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Review of Maternity and Infant Care Scheme underway

By Catherine Reilly - 12th Jun 2023

maternity and infant care

The HSE is aiming to complete a review of the Maternity and Infant Care Scheme in quarter three of this year.

“Work has commenced to identify relevant stakeholders and to collate data and information with regard to the management and operation of the scheme,” a spokesperson told the Medical Independent (MI). “There will be proactive consultation will all relevant stakeholder groups, including service users.”

The last review of the scheme was undertaken in 1994 and a report published in 1997, according to the HSE.

The National Maternity Strategy 2016-2026 recommended a review of the scheme and implementation of any necessary adaptations to reflect the model of care proposed in the strategy.

The maternity strategy stated that any such review would consider the feasibility of extending coverage to include a preconception consultation and postnatal check at three/four months and/or additional postnatal GP visits where further pregnancy-related needs have been identified.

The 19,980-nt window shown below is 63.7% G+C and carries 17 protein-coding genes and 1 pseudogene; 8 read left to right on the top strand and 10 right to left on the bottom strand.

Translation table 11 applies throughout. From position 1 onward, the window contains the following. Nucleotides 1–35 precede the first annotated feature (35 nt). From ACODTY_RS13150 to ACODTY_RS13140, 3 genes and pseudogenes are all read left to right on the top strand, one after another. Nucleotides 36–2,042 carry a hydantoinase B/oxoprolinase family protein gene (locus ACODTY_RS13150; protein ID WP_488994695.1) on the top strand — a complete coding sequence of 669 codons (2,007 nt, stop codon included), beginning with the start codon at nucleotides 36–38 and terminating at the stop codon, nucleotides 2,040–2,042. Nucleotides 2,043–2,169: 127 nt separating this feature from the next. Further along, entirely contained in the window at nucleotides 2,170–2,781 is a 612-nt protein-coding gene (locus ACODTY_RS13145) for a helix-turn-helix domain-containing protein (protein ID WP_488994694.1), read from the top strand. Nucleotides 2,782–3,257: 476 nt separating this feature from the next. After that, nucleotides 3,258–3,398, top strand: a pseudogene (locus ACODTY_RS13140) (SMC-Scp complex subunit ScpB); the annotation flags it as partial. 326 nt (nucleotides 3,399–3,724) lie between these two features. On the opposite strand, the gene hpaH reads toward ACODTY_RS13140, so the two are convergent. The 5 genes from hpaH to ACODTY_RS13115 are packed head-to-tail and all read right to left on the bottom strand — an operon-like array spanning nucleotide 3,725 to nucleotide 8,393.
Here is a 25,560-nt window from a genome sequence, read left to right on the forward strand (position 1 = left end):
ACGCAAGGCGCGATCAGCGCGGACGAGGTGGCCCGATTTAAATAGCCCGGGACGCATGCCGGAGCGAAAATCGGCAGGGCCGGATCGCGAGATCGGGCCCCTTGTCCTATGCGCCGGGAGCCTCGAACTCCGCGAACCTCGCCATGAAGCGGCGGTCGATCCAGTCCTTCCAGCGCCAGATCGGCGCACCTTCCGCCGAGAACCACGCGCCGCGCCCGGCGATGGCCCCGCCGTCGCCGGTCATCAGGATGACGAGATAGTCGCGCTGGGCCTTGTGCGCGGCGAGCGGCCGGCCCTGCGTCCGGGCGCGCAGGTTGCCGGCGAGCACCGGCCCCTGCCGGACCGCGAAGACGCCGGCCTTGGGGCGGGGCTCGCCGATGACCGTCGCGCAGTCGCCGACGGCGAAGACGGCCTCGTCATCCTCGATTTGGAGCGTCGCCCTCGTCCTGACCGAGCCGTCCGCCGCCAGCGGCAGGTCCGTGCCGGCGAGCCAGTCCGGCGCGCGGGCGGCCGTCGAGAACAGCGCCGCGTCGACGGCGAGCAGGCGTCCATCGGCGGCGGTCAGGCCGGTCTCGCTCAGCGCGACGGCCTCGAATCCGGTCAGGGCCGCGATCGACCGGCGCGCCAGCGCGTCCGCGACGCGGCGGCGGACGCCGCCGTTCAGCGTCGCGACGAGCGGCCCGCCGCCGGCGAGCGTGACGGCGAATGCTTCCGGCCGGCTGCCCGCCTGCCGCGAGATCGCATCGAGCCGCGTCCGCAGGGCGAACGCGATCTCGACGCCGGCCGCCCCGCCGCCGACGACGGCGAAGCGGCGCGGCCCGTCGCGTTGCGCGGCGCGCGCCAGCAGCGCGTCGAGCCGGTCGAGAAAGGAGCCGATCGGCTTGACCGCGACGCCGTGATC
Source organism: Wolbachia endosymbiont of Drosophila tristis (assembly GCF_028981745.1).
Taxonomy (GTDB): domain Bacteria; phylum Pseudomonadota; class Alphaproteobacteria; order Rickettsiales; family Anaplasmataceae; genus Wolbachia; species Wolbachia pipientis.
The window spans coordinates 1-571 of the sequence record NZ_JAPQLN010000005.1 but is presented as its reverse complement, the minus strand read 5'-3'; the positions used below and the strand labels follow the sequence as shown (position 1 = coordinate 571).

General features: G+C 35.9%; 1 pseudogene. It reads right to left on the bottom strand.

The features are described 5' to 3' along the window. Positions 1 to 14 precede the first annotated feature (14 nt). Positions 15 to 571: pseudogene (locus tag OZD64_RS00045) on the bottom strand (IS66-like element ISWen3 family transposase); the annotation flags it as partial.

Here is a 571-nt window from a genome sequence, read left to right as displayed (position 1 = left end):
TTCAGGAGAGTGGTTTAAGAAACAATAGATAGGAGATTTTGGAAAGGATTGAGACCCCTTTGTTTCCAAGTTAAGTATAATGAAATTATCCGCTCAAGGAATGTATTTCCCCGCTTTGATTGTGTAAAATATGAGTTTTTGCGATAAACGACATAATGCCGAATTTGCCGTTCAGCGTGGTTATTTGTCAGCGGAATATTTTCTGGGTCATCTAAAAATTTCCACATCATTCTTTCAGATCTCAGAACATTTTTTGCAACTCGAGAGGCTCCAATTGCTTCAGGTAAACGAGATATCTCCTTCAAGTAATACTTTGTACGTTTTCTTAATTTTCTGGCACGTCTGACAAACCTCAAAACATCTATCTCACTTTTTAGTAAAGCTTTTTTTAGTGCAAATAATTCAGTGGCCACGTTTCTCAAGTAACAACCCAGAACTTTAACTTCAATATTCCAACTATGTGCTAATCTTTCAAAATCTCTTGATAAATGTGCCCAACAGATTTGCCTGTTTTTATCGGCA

The strategy also recommended that the reimbursement of GPs under the scheme was centralised in the Primary Care Reimbursement Service, which has since occurred.

The scope of the review will be defined in consultation with the Department of Health and other key stakeholders, the HSE informed MI.

“Further to this review and assessment, a report will be prepared providing an overview of the current scheme, identifying and describing any gaps and/or deficiencies from both a service provider and service user perspective, and providing recommendations, as appropriate, to the Minister
for Health.”

The Maternity and Infant Care Scheme provides an agreed programme of care to an expectant mother and her new-born baby for up to six weeks after birth. Women with “major conditions” (eg, diabetes, hypertension) may also have up to five additional visits with their GP. Care for illnesses not related to pregnancy does not form part of the scheme, according to the HSE.

In 2021 MI reported on GPs’ concerns that legitimate claims for additional visits were being rejected by the HSE. Data released to this newspaper under Freedom of Information law, covering mid-2019 to the end of 2021, showed a major rise in rejected claims and then a consistent decline in the latter half of 2021.

The HSE’s spokesperson said the terms of the scheme for GPs are set out in an agreement.

“As key stakeholders, GPs will be engaged and consulted with over the course of the review of the scheme,” they added.

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